Difficulties and problems were always the case in the "Fort Knox" Project. This tradition, not necessarily awaited by us, was also continued in 2020. Spring left us with exceptionally high losses. Most of the time they are not low when bees are submitted to natural selection. But this year was comparable to 2017, in which we lost the vast majority of our bees. Now, again the losses reached nearly three quarters of all colonies in the pool. Such losses are extremely difficult to make up for. Especially as the remaining quarter of bee colonies are not always healthy enough and thriving to make three new colonies from each survivor.
At the beginning of 2020, there were 26 colonies in the project pool with 7 participants. By the spring, however, only seven colonies had survived – they were in the apiaries of three participants. Of these seven colonies, according to the data provided by the project participants, only 3 were in very good health, further 3 were weaker but with some potential, and the last one turned out to be a frame of bees with a surviving but non laying queen. So these were not resources that allowed for optimism.
However, the project has so far come out of such problems. So, in the full season, we set about trying to make up for the loss in the stock. This time, however, it was not without including a few splits from outside the actual project pool – so we have supplemented some part of the lost pool with nucleus colonies that were from our "private" resources. Several colonies were also boosted with an additional brood frame from those "private" resources. Despite trying to create as many colonies as possible, it was not possible to make up for all the losses - in the summer the deficit was still 3 bee colonies and such remained for the new year 2021. I would add at this point that all colonies made as part of the addition to the actual project's pool are reared in a manner fully consistent with the standards adopted within Project "Fort Knox".
We are not going to defend the thesis that both creating weaker colonies and supplying them with "foreign" worker bees is the best solution for the bees. These are actions that definitely qualify as practices of so-called "modern beekeeping", which in fact is largely responsible for the poor health of honey bee populations. With such tools, however, we can build up a larger number of colonies that will undergo natural selection in our dispersed apiary of „Fort Knox”. So we have to keep moving in a certain compromise.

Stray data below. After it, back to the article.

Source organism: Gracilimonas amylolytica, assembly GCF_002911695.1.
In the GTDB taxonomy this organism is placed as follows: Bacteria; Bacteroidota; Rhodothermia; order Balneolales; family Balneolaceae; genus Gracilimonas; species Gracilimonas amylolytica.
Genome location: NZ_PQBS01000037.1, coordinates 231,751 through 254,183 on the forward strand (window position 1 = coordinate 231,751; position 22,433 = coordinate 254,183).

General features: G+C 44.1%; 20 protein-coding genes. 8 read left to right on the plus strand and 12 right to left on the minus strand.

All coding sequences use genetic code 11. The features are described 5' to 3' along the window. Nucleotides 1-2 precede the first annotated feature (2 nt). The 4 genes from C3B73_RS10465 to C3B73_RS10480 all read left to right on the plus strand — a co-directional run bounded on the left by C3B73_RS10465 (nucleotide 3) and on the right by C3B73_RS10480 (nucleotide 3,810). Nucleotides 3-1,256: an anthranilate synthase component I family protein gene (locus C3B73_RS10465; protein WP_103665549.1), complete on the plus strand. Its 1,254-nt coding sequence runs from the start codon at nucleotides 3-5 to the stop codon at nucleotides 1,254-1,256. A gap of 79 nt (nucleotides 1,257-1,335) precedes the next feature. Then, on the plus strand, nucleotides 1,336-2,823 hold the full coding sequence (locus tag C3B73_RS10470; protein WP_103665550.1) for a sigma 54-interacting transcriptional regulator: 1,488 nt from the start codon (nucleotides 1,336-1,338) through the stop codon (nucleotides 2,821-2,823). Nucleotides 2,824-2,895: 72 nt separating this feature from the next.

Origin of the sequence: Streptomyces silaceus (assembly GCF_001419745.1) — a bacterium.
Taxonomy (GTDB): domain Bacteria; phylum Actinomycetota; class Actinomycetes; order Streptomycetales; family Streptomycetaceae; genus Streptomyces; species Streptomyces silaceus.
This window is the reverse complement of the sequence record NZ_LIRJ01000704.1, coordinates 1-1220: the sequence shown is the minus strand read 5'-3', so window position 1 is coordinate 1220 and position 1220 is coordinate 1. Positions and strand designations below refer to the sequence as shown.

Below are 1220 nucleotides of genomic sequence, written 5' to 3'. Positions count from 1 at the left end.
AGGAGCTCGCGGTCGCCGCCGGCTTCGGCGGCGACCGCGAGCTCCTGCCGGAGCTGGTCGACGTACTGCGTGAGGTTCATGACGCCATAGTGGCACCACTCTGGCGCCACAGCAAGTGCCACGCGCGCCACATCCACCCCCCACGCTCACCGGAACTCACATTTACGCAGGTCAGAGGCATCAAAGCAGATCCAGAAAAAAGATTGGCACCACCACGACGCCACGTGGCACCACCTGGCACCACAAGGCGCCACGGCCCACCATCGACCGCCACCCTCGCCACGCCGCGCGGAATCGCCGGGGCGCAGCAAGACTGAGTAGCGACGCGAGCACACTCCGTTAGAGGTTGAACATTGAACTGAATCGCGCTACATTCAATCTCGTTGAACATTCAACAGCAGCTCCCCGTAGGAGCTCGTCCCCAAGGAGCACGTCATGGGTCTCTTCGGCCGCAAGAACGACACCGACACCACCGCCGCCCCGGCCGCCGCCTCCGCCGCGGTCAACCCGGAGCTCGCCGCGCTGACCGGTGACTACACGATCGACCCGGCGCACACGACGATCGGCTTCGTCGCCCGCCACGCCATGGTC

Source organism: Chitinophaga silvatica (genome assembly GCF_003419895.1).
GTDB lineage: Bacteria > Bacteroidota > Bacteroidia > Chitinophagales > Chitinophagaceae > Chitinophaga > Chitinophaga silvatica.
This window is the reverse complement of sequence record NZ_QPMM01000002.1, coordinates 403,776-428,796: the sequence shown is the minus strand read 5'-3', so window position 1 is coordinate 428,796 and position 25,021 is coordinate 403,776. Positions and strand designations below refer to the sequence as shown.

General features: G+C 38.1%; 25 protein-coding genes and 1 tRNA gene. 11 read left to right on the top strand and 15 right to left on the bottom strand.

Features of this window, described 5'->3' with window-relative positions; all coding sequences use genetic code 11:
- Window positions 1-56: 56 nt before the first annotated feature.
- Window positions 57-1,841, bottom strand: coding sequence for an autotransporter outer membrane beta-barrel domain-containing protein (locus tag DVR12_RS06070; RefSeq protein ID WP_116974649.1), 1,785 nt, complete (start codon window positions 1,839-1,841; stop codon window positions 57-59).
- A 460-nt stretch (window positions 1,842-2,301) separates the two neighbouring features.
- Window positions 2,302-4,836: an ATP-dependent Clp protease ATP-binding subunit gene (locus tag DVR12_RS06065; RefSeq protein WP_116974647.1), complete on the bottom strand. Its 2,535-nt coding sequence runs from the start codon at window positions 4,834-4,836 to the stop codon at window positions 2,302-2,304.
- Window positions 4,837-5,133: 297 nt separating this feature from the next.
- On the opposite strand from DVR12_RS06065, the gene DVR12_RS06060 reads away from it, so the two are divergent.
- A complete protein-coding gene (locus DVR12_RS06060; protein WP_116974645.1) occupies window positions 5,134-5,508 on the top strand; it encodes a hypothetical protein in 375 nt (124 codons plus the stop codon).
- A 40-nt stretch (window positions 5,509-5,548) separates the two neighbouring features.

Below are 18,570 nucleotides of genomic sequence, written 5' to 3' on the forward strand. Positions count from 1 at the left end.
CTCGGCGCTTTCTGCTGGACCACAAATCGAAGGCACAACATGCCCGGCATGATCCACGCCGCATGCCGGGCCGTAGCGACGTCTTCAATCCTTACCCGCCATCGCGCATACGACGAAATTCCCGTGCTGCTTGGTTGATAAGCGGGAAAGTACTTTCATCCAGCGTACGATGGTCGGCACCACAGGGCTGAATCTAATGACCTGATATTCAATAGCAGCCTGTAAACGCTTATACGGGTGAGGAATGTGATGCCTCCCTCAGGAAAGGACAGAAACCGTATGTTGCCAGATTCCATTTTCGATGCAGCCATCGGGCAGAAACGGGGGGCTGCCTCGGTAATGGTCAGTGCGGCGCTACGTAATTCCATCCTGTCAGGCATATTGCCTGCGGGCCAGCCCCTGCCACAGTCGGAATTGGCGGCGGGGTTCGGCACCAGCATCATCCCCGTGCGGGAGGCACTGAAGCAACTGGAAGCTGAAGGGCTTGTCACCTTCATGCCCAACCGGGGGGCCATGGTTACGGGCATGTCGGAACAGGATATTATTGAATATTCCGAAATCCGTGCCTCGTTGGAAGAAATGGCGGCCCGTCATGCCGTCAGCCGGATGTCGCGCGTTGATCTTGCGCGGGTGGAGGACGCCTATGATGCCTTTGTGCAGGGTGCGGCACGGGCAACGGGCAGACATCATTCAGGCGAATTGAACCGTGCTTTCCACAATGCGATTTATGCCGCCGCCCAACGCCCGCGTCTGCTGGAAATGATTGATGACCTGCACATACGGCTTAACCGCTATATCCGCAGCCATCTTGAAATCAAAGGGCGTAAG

The 2020 season was not the easiest one for all beekeepers (although it seems to have been like that mostly in southern Poland). It was so not only for those who submit their bees to natural selection. The weather turned out to be capricious and this probably had an impact on the occurrence of poor forage. A dry April was followed by a rather cold and rainy May and June. The summer was not hot either. In some manners, however, it was an unquestionably good year for nature. In many regions that had been dried out by the heat for years, the lack of moisture in the soil was at least partly refilled. In spite of this, the forage was poor. Perhaps because of the increased cool, or perhaps because of some other factor. For example, in 2020, lime trees bloomed beautifully, some of them were also buzzing with bees... That didn't help: during the lime tree foraging season, the bees' supplies of honey (if existing) only became smaller. Many beekeepers this year not only did not obtain much honey, but some even had to feed their bees all summer. Others obtained similar yields from whole apiaries as in normal years from a single hive. Probably that was the reason why the bees were not doing as well as they could have done with the rich and varied forage available.
In 2020, new participants joined the „Fort Knox” initiative and new bee colonies were introduced to the common pool. There are now ten participants with 33 bee colonies. This is still not much, but we are happy to see an increase in the number of participants. This time - because of the global Covid-19 pandemic we had to abandon the principle of meeting new members in person before joining the Project. A perfunctory online contact had to suffice for us.
Already now (end of January 2021) we know that also the next year will not be without problems. It seems that this is what beekeeping without treatment is like.... We know that at least 7 colonies have already died, which is about 23% of the pool, and together with the deficit of 3 colonies that we did not create last year, makes up about 30% of the project pool to be rebuilt in the upcoming season. And yet the real spring is still far away... However, as always, we remain positive.
In conclusion, we would like to remind the basic principles of management in the "Fort Knox" Project:
- we DO NOT treat bees with any chemicals and substances (we do not give not only synthetic pesticides, but also organic acids, mineral oils, or herbs) and we do not perform any technical treatments to control mite numbers;
- we limit the management to the minimum, as far as the assessment of the condition of bee colonies allows us;
- we do not extract any honey from the Project colonies that does not consist for the large surplus - so we try to leave natural food in the hives;
- we use only clean wax (foundation) with the so-called small cell (4.9 or 5.1 mm) or we keep bees foundationless.
Bartłomiej Maleta / Bee Brotherhood